Skin-Bleaching: Ghanaians Celebrate “White” Sores

Wed, 11 May 2011 Source: Mensema, Akadu N.

*By Akadu Ntiriwa Mensema, Ph. D.

The color complex

Our collective illusion

Our contagion of beauty

Our chassis of inferiority

Our lingering myth of self

Our victimhood of identities

Our hallucinogen of whiteness

Ma Color

Toxic identity

MA Color

They call it Ma’ COROR


They call it ME BLONI

Only your COROR

Only your skin

Oh! Me Broni

Ah! Your aquiline nose

Hmm! Our bulbous nose

Ah! Your thin lips

Hmm! Our thick lips

Ah! Your wavy hair

Hmm! Our knotty hair

Me Broni

Your aquiline nose

Your thin lips

These we can’t buy in Makola

These we can’t buy in Kejetia

These we can’t buy in Kotokroba

Ah! Your supple white skin

Ah! Your supple wavy hair

These we can buy

Creams in gallons

Chemicals in barrels

Horse hair in sacks

In Makola

In Kejetia

In Kotokroba

Bleaching in contours

Forehead bleached

Eye province remains black

Cheeks bleached

Nose protectorate remains black

Neck bleached

Ear polity remains black

Kaleidoscopic skin

Permanently chameleon-ed

Black skin here

White skin there

Layers of confused identities

Ghanaians seek whiteness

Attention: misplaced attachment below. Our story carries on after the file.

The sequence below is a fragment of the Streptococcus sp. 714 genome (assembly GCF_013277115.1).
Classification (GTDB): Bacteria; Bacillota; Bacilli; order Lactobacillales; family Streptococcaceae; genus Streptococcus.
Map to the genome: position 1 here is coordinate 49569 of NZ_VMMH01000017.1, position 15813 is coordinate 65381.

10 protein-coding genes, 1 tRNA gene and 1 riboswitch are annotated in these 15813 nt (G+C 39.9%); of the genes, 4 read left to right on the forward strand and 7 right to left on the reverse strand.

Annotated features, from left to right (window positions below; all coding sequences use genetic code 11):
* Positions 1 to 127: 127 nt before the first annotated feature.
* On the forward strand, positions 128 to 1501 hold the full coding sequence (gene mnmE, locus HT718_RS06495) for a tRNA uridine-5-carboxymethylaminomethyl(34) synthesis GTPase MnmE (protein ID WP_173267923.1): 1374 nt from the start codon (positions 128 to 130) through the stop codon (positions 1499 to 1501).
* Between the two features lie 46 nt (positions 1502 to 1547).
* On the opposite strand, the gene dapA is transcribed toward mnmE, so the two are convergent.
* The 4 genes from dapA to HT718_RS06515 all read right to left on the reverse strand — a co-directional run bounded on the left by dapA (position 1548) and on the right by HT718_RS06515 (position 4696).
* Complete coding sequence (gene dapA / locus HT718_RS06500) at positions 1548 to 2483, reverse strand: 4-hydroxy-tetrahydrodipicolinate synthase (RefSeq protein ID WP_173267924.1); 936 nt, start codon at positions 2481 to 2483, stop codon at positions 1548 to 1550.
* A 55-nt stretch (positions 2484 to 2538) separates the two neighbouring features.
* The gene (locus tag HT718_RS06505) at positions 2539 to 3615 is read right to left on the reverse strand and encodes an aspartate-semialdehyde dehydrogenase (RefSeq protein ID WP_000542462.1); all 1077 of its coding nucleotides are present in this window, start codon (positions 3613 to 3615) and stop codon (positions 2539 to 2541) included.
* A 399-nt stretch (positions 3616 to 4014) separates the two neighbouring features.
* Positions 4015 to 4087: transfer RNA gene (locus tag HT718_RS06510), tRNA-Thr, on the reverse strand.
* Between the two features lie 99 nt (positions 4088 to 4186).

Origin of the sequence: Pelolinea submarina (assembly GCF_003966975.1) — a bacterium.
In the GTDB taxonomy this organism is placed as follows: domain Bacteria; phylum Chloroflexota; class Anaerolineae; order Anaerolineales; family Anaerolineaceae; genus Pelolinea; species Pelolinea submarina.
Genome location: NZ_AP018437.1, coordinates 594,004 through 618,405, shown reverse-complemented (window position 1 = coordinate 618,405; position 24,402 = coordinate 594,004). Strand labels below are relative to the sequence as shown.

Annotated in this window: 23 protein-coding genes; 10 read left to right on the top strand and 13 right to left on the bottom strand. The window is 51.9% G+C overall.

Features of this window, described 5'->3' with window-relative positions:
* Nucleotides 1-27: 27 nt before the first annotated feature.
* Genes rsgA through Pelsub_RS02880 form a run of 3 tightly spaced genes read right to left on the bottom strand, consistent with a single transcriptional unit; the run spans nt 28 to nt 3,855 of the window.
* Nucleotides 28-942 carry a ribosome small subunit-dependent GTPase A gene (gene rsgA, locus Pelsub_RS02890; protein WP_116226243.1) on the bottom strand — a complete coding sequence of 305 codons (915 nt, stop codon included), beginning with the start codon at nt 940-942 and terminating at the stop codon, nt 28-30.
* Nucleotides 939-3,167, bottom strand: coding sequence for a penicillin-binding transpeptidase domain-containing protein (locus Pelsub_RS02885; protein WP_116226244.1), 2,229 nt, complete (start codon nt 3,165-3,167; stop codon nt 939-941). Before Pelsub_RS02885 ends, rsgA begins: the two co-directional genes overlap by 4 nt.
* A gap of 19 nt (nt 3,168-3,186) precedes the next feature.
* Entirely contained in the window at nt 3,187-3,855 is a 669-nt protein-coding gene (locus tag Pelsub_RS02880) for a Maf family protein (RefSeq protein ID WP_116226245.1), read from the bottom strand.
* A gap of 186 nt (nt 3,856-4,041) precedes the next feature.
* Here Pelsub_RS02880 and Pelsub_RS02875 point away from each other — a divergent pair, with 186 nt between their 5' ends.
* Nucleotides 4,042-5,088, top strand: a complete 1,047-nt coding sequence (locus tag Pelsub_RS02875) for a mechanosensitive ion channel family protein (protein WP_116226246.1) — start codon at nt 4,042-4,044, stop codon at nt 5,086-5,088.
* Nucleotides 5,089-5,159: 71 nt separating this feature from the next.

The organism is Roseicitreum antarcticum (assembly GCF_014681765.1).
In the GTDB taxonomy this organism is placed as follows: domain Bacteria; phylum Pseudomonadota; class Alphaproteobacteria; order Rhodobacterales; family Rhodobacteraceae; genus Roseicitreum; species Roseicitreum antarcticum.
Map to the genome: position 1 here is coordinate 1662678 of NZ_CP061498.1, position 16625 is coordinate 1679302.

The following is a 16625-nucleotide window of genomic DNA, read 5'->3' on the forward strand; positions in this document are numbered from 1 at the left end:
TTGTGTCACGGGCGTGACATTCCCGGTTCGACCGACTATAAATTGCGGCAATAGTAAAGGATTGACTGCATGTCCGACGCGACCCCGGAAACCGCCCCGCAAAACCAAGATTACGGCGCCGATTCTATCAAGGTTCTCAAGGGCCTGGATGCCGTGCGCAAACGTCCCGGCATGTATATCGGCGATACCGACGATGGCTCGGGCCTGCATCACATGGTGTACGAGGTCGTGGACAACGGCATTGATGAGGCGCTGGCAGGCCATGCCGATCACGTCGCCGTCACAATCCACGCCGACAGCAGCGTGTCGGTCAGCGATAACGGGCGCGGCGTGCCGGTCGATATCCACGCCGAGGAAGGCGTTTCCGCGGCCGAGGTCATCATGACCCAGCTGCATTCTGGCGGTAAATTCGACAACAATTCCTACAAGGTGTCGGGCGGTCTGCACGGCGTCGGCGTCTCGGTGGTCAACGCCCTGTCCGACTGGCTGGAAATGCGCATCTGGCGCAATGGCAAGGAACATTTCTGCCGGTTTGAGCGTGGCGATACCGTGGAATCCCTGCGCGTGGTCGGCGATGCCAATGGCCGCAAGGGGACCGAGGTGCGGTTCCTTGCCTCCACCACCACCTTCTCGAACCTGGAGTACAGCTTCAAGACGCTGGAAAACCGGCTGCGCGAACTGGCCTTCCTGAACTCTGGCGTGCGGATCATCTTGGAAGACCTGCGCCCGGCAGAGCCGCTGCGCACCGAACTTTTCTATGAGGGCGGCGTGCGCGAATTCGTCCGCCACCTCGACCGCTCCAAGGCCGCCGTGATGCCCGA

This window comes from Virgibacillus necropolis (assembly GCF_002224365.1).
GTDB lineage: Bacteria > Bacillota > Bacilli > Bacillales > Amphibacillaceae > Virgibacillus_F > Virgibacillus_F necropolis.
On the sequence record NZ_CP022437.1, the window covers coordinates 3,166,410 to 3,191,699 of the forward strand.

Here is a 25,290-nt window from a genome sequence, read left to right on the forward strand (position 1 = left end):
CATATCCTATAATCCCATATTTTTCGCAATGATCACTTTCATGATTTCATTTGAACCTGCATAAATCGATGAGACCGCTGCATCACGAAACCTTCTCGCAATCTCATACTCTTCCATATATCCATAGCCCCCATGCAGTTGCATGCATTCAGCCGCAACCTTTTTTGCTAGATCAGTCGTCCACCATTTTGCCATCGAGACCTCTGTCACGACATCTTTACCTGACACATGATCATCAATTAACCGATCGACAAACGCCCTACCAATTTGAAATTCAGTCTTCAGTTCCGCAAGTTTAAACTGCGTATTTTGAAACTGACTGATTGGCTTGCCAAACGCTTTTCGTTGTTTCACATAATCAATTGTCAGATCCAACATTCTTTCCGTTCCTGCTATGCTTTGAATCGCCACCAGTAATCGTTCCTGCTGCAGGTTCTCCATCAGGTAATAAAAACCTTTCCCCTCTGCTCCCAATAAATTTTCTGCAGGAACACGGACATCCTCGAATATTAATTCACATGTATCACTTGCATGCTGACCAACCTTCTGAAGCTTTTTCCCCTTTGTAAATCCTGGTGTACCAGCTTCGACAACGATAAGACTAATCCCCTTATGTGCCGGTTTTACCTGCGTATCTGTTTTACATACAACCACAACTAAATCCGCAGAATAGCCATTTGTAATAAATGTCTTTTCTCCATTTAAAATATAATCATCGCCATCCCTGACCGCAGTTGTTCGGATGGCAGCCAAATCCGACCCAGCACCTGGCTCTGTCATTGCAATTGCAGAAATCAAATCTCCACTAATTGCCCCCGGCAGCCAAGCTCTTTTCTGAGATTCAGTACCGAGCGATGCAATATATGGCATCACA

Me buroni

Our nursery rhyme

Ah! The best comes from the West

We want whites’ skin tone

So we burn our skin with creams

We want whites’ wavy hair

So we use horse hair

We want whites’ accents

So we break our noses

Hey, I see them trudging to work

Bank tellers






Bleached and sweating blood

Dry patches of skin

Like a crocodile’s skin

Sweat on a bleached skin

Like vapor from the Korle Lagoon


They have ma color too

They have Alata-soap color

Their white-stained faces

Faces chapped

Chapped in white-only acidic soaps


Mother Ghana,

I saw them

Your Children

Both men and women

With facial sores

No Mother, it wasn't

Not from war, no,

Not from famine, no,

Not from skin disease, no

No! Not from drought

Mother Ghana, it is, Ma Color


Ah! Parched skin tones

Ah! Horse hair

Soaking in chemicals

Wearing creams

Besmeared with chemicals

Wearing acidity

Peeling off blackness

Hurray, we celebrate “white” sores

*Akadu N. Mensema, Ph. D., is a nationalist Denkyira beauty. She is a trained

oral historian cum sociologist and Professor in the USA. She lives in

Pennsylvania with her great mentor and teaches Africa-area studies at a college

in Maryland. In her pastime, she writes what critics have called “populist

hyperbolic, satirical” poetry. She can be reached at akadumensema@yahoo.com

Columnist: Mensema, Akadu N.